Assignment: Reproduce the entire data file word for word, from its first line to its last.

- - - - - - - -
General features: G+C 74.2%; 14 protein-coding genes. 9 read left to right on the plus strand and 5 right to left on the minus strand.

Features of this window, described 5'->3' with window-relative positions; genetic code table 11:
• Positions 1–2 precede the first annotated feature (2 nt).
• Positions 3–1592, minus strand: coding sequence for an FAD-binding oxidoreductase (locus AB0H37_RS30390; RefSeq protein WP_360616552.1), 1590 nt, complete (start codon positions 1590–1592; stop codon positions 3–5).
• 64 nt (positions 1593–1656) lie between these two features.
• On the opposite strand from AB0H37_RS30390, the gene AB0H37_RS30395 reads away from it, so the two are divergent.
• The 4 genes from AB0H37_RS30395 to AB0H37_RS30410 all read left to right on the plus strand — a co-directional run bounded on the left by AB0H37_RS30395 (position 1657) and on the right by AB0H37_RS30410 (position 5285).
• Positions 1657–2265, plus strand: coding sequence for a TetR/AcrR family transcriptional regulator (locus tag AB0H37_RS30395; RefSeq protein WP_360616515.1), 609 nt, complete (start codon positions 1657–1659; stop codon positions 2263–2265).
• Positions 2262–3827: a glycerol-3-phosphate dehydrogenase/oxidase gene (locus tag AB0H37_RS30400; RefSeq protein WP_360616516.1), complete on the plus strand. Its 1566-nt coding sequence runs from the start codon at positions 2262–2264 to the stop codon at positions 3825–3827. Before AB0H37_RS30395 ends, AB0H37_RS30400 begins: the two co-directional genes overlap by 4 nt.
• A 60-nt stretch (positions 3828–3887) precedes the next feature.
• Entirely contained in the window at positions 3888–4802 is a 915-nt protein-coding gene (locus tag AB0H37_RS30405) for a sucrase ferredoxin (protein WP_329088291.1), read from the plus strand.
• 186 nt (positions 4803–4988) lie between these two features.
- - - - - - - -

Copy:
General features: G+C 74.2%; 14 protein-coding genes. 9 read left to right on the plus strand and 5 right to left on the minus strand.

Features of this window, described 5'->3' with window-relative positions; genetic code table 11:
• Positions 1–2 precede the first annotated feature (2 nt).
• Positions 3–1592, minus strand: coding sequence for an FAD-binding oxidoreductase (locus AB0H37_RS30390; RefSeq protein WP_360616552.1), 1590 nt, complete (start codon positions 1590–1592; stop codon positions 3–5).
• 64 nt (positions 1593–1656) lie between these two features.
• On the opposite strand from AB0H37_RS30390, the gene AB0H37_RS30395 reads away from it, so the two are divergent.
• The 4 genes from AB0H37_RS30395 to AB0H37_RS30410 all read left to right on the plus strand — a co-directional run bounded on the left by AB0H37_RS30395 (position 1657) and on the right by AB0H37_RS30410 (position 5285).
• Positions 1657–2265, plus strand: coding sequence for a TetR/AcrR family transcriptional regulator (locus tag AB0H37_RS30395; RefSeq protein WP_360616515.1), 609 nt, complete (start codon positions 1657–1659; stop codon positions 2263–2265).
• Positions 2262–3827: a glycerol-3-phosphate dehydrogenase/oxidase gene (locus tag AB0H37_RS30400; RefSeq protein WP_360616516.1), complete on the plus strand. Its 1566-nt coding sequence runs from the start codon at positions 2262–2264 to the stop codon at positions 3825–3827. Before AB0H37_RS30395 ends, AB0H37_RS30400 begins: the two co-directional genes overlap by 4 nt.
• A 60-nt stretch (positions 3828–3887) precedes the next feature.
• Entirely contained in the window at positions 3888–4802 is a 915-nt protein-coding gene (locus tag AB0H37_RS30405) for a sucrase ferredoxin (protein WP_329088291.1), read from the plus strand.
• 186 nt (positions 4803–4988) lie between these two features.